The tramway cut, a wide, gently sloping ramp constructed in 1911-12 is a striking feature of the White Cliffs of Dover, located halfway between sea-level and the visitor centre. Built to extend the existing Dover tramway to the neighbouring villages of St Margaret’s and Martin Mill, the tramway cut provided a gentle slope to raise trams from the promenade to the cliff top above.
The works produced a huge amount of chalk spoil that needed to be removed. This was pushed down to sea-level, loaded into barges and towed across the harbour where it was then used to infill an area next to the Admiralty pier, which was being widened at the time. Once the contractors had all of the chalk infill that they required for this project the tramway was seen as unimportant and was never completed.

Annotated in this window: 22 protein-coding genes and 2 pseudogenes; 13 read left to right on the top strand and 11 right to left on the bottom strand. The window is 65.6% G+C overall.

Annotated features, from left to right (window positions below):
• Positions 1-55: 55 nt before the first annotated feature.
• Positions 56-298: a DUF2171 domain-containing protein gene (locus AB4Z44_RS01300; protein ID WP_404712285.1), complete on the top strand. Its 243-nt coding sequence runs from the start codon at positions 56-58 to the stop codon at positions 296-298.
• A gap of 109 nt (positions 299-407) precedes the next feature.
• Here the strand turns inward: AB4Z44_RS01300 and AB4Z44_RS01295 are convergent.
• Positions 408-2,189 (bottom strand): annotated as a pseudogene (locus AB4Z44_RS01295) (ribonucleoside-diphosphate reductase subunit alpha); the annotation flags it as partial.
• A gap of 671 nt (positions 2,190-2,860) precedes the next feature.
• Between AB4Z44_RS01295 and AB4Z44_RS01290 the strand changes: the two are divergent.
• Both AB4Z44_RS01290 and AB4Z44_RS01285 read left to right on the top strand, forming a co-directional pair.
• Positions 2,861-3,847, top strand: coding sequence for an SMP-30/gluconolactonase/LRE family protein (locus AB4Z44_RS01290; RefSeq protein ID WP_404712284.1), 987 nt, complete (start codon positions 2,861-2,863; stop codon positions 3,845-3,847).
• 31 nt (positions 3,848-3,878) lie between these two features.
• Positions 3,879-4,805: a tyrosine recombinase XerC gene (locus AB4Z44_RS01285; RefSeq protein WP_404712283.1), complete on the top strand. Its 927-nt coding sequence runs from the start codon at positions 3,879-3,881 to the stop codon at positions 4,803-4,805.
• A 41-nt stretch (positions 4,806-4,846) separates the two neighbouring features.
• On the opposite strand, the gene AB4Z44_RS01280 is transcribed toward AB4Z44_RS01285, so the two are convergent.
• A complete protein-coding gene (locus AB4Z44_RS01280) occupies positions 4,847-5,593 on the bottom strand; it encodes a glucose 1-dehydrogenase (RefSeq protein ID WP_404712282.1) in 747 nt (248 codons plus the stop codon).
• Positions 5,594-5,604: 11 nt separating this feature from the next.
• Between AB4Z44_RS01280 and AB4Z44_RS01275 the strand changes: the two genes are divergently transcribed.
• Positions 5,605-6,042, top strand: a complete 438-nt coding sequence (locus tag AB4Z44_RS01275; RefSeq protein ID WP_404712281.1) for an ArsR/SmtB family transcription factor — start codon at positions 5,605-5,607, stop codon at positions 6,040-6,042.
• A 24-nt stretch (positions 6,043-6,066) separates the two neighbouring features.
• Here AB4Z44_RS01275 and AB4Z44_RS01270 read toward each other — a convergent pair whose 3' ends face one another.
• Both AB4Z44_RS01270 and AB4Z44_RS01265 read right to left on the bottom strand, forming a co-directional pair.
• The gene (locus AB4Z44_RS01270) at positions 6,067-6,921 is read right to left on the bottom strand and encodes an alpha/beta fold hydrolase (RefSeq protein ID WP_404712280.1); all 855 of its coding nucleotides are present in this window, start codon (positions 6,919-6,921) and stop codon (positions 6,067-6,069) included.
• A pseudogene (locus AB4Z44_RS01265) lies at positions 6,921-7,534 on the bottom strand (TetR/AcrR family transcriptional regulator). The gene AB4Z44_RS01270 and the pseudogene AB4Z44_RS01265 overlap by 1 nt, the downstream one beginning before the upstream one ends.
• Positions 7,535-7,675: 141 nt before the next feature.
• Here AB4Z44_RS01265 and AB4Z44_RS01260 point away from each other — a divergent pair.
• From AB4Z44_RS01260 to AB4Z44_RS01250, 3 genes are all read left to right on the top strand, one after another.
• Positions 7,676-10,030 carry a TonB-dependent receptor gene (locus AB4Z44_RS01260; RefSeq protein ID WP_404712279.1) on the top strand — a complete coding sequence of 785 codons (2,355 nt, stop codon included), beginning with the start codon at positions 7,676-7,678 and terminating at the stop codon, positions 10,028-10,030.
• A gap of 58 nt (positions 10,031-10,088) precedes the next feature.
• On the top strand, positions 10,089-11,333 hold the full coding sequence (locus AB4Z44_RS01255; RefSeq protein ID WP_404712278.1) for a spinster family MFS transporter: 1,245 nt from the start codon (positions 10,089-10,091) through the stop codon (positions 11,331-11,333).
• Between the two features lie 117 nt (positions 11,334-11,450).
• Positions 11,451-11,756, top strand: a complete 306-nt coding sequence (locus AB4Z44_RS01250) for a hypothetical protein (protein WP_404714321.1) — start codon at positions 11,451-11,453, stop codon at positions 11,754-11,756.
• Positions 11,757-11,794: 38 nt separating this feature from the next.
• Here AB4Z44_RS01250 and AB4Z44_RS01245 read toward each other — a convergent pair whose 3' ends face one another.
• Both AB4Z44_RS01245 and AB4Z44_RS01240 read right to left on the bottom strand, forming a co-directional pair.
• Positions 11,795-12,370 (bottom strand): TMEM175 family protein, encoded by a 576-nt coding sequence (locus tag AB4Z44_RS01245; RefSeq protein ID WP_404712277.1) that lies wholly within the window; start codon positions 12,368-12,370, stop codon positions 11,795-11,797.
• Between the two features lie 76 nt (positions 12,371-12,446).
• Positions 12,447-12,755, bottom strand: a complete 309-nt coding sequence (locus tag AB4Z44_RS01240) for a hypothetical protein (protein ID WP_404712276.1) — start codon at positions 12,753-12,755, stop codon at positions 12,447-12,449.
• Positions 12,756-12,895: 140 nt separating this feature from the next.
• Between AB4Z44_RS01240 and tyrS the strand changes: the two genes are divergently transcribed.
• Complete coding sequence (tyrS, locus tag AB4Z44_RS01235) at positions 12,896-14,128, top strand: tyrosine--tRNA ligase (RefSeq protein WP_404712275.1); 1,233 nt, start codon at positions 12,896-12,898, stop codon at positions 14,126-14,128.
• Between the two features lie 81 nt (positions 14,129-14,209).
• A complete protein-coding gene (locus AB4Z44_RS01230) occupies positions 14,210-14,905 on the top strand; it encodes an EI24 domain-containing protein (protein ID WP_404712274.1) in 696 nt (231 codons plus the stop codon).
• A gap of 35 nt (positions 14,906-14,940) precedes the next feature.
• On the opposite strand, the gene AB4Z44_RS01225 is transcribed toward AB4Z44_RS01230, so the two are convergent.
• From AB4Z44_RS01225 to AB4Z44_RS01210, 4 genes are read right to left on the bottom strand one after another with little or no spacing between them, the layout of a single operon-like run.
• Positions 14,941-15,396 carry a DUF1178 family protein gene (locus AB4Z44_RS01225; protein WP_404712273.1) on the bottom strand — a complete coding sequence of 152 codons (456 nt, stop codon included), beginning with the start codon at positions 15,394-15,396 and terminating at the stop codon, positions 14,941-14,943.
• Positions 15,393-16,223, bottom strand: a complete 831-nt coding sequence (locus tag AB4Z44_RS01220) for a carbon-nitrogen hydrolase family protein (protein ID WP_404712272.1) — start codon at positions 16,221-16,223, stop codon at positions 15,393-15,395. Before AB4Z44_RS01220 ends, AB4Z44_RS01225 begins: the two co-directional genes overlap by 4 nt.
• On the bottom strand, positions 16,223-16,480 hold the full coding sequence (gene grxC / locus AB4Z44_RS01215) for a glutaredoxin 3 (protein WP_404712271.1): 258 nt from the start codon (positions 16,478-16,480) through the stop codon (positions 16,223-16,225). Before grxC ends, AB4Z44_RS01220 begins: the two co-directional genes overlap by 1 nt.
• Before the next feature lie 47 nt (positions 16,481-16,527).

A benefit for nature
When the chalk was removed the area of the cut was left without any landscaping. This provided an ideal place for rare chalk grassland plants to establish themselves and today the tramway is one of the best places to see a variety of rare orchids, which are thriving there.
Discover the history of the cliffs
The geology of the cliffs is a surprising story that unfolds over millions of years. From the smallest of creatures to the drama of cliff falls, see how time has shaped the landscape.
Langdon Convict Prison has left almost no traces, but in its heyday in the late 19th century it housed 102 prisoners on 20 acres of Dover’s cliffs. It was open only for 12 years, until 1896, although the work cost nearly £6 million in today’s money.
The cliffs were on the frontline in both world wars and, with France just 21 miles away, the White Cliffs of Dover became a crucial part of the British defences.
The ropeway was designed to deliver coal to the port for export. Railway transport was expensive, so the aerial ropeway was built to take coal to Dover Harbour, an innovative solution to a logistical problem.